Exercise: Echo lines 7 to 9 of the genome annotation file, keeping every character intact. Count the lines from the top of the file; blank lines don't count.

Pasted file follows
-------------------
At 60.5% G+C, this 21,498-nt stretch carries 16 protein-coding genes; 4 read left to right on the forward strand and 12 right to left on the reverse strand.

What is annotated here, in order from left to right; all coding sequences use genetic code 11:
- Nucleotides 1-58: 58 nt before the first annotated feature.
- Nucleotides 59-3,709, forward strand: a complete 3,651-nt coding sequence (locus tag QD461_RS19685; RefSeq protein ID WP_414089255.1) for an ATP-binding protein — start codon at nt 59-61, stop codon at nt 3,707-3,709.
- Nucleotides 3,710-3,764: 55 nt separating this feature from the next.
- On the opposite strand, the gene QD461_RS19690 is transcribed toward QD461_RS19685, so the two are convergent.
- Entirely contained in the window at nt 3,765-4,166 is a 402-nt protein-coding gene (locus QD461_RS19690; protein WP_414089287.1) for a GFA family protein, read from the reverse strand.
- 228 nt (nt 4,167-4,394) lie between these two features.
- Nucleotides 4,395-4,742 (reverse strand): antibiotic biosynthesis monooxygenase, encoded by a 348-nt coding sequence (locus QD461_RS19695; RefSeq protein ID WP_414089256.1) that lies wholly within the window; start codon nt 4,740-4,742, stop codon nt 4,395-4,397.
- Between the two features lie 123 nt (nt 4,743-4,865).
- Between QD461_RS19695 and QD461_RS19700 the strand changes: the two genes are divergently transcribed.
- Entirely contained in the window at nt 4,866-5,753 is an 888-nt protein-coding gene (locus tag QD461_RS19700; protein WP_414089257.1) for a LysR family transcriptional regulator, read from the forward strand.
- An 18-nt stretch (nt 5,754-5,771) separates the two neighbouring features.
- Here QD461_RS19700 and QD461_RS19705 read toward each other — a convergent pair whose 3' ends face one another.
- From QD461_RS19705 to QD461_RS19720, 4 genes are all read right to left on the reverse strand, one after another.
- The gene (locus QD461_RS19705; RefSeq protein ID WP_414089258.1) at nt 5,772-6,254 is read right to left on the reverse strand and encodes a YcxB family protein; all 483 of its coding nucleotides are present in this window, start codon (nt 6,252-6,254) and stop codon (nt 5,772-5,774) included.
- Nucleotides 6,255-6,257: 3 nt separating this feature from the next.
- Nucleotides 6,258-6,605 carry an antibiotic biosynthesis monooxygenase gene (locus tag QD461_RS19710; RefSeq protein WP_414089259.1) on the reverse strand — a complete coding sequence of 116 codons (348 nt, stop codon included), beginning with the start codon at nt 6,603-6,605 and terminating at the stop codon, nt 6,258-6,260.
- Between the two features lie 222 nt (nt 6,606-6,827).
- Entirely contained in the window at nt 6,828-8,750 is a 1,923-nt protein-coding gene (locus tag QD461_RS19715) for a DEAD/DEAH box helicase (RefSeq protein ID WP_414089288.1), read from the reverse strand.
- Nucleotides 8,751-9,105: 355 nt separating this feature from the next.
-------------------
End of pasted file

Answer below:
- Entirely contained in the window at nt 3,765-4,166 is a 402-nt protein-coding gene (locus QD461_RS19690; protein WP_414089287.1) for a GFA family protein, read from the reverse strand.
- 228 nt (nt 4,167-4,394) lie between these two features.
- Nucleotides 4,395-4,742 (reverse strand): antibiotic biosynthesis monooxygenase, encoded by a 348-nt coding sequence (locus QD461_RS19695; RefSeq protein ID WP_414089256.1) that lies wholly within the window; start codon nt 4,740-4,742, stop codon nt 4,395-4,397.